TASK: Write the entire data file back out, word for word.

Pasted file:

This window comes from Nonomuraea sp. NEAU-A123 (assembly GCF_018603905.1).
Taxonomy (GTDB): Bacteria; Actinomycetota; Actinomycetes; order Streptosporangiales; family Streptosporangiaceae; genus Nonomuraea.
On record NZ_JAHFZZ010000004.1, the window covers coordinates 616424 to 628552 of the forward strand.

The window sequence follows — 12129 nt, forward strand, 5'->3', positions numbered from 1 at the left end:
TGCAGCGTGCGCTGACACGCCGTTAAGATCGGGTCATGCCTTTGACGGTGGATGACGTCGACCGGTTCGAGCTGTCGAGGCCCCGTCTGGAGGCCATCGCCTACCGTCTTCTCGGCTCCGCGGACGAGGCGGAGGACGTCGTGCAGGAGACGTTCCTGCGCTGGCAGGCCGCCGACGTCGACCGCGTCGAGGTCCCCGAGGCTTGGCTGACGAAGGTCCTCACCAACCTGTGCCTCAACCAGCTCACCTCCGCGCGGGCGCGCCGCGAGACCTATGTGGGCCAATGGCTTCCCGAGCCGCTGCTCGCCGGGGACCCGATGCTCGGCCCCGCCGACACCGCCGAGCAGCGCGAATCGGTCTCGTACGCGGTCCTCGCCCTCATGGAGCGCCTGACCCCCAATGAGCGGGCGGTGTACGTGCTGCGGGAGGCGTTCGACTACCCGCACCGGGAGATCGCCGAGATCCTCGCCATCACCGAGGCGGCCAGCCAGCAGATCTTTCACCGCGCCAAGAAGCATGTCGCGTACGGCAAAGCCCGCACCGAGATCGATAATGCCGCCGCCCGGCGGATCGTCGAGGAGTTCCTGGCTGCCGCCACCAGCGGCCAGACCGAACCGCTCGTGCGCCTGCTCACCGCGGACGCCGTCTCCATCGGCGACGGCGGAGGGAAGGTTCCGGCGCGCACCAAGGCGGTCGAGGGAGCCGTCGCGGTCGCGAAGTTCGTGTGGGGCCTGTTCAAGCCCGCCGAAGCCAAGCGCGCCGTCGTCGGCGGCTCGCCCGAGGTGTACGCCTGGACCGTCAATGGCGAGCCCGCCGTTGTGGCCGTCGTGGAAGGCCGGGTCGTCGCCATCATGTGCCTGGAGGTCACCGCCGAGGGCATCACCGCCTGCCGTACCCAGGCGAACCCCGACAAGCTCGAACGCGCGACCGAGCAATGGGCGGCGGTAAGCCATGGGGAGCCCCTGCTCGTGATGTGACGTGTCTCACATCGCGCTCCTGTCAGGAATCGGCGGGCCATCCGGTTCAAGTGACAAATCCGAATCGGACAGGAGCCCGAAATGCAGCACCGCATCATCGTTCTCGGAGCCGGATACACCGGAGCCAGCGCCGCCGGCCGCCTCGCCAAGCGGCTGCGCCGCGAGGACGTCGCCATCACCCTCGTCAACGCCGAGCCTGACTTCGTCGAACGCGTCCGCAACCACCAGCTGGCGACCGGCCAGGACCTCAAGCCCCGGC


This window comes from Nonomuraea sp. NEAU-A123 (assembly GCF_018603905.1).
Taxonomy (GTDB): Bacteria; Actinomycetota; Actinomycetes; order Streptosporangiales; family Streptosporangiaceae; genus Nonomuraea.
On record NZ_JAHFZZ010000004.1, the window covers coordinates 616424 to 628552 of the forward strand.

The window sequence follows — 12129 nt, forward strand, 5'->3', positions numbered from 1 at the left end:
TGCAGCGTGCGCTGACACGCCGTTAAGATCGGGTCATGCCTTTGACGGTGGATGACGTCGACCGGTTCGAGCTGTCGAGGCCCCGTCTGGAGGCCATCGCCTACCGTCTTCTCGGCTCCGCGGACGAGGCGGAGGACGTCGTGCAGGAGACGTTCCTGCGCTGGCAGGCCGCCGACGTCGACCGCGTCGAGGTCCCCGAGGCTTGGCTGACGAAGGTCCTCACCAACCTGTGCCTCAACCAGCTCACCTCCGCGCGGGCGCGCCGCGAGACCTATGTGGGCCAATGGCTTCCCGAGCCGCTGCTCGCCGGGGACCCGATGCTCGGCCCCGCCGACACCGCCGAGCAGCGCGAATCGGTCTCGTACGCGGTCCTCGCCCTCATGGAGCGCCTGACCCCCAATGAGCGGGCGGTGTACGTGCTGCGGGAGGCGTTCGACTACCCGCACCGGGAGATCGCCGAGATCCTCGCCATCACCGAGGCGGCCAGCCAGCAGATCTTTCACCGCGCCAAGAAGCATGTCGCGTACGGCAAAGCCCGCACCGAGATCGATAATGCCGCCGCCCGGCGGATCGTCGAGGAGTTCCTGGCTGCCGCCACCAGCGGCCAGACCGAACCGCTCGTGCGCCTGCTCACCGCGGACGCCGTCTCCATCGGCGACGGCGGAGGGAAGGTTCCGGCGCGCACCAAGGCGGTCGAGGGAGCCGTCGCGGTCGCGAAGTTCGTGTGGGGCCTGTTCAAGCCCGCCGAAGCCAAGCGCGCCGTCGTCGGCGGCTCGCCCGAGGTGTACGCCTGGACCGTCAATGGCGAGCCCGCCGTTGTGGCCGTCGTGGAAGGCCGGGTCGTCGCCATCATGTGCCTGGAGGTCACCGCCGAGGGCATCACCGCCTGCCGTACCCAGGCGAACCCCGACAAGCTCGAACGCGCGACCGAGCAATGGGCGGCGGTAAGCCATGGGGAGCCCCTGCTCGTGATGTGACGTGTCTCACATCGCGCTCCTGTCAGGAATCGGCGGGCCATCCGGTTCAAGTGACAAATCCGAATCGGACAGGAGCCCGAAATGCAGCACCGCATCATCGTTCTCGGAGCCGGATACACCGGAGCCAGCGCCGCCGGCCGCCTCGCCAAGCGGCTGCGCCGCGAGGACGTCGCCATCACCCTCGTCAACGCCGAGCCTGACTTCGTCGAACGCGTCCGCAACCACCAGCTGGCGACCGGCCAGGACCTCAAGCCCCGGC